The Top Four Cyber Threats for 2011

VIDEO: Companies inboxes across the globe are jammed with virus-attached emails.
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In late 2010, a new kind of computer worm attacked an Iranian nuclear facility and so altered the course of cyber warfare that the U.S. Senate Committee on Homeland Security and Governmental Affairs marked the attack as the beginning of a new era: The Age of Stuxnet.

And while the Stuxnet worm may be the most identifiable, ominous new threat to cyber security as the new year begins, security experts have predicted 2011 will also be a year of dynamic shifts in online threats in other areas, including social media and political "hacktivism."

Here are the top four security concerns that cyber experts see coming over the digital horizon:

Cyber War's Newest Superweapon: Stuxnet and Copycats

Stuxnet was first discovered in July 2010 by a security firm in Belarus, but didn't make global headlines until months later when Iranian state media announced the Middle East nation had been the target of a coordinated attack.

The worm was "the first of its kind, written to specifically target mission-critical control systems running a specific combination of software and hardware," a Department of Homeland Security official told ABC News.

But experts said the worm is not limited to any single type of target and can be altered to attack several key components of any nation's infrastructure, from electricity grids to oil rigs.

"The idea that a piece of malicious code can target physical systems and create real-world impacts is something that's been speculated in the industry for quite some time and certainly was largely understood to be possible. Stuxnet was the first widespread implementation of that kind of attack," Ben Greenbaum, senior research manager for cyber security firm Symantec, told ABC News.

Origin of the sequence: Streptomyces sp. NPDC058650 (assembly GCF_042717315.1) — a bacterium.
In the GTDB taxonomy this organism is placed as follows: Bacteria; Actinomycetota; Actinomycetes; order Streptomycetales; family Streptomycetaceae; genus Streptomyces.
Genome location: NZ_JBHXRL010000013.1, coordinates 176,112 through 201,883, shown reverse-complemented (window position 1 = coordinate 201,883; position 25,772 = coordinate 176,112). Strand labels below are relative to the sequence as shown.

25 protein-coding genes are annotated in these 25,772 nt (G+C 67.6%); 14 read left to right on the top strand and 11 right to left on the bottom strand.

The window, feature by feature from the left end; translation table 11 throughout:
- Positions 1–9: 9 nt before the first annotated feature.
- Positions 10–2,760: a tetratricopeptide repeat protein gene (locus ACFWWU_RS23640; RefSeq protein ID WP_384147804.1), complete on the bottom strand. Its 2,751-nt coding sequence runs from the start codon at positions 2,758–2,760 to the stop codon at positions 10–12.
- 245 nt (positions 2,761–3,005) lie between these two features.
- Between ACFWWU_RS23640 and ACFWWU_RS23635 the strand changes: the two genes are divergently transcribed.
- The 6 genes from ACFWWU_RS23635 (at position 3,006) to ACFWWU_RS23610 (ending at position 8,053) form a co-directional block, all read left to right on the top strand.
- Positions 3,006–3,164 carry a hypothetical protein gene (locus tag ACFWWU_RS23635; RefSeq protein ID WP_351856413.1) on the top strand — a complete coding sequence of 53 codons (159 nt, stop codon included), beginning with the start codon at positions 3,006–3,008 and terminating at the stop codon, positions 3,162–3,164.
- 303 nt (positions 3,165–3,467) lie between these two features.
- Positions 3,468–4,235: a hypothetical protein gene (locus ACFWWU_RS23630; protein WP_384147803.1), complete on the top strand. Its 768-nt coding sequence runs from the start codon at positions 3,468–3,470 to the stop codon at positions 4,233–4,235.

Symantec's number one prediction for 2011 was increased cyber attacks on critical infrastructures just like the nuclear facility in Iran, and Stuxnet is only the beginning.

In November's Senate Homeland Security Committee meeting, National Cybersecurity and Communications Integration Center director Sean McGurk said that beyond Stuxnet, the Department was also concerned hackers could make their own copycat versions of the worm to attack whatever infrastructures they like -- a task Greenbaum said would be "fairly trivial."

"Stuxnet was seen by most in the security industry, including Symantec, as a harbinger of things to come," Greenbaum said.

In the Senate meeting, committee chairman Senator Joe Lieberman said, "Stuxnet was the warning of a gathering storm. We ignore it at great peril."

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When Hacktivists Attack

Another recent online development that experts expect to see increase in 2011 was played out on an international scale at the end of 2010.

Shortly after the information sharing website WikiLeaks published a portion of over 250,000 classified U.S. diplomatic documents, the website's founder, Julian Assange, was arrested on sexual assault charges. While he was in custody in England, some major financial institutions including Mastercard, Paypal and Visa discontinued a service that was helping to raise money for Assange's defense.

Wikileaks' supporters shot back in an unprecedented manner: nearly 50,000 people downloaded simple programs used to launch a massive denial of service attacks against the companies they deemed at odds with Wikileaks.

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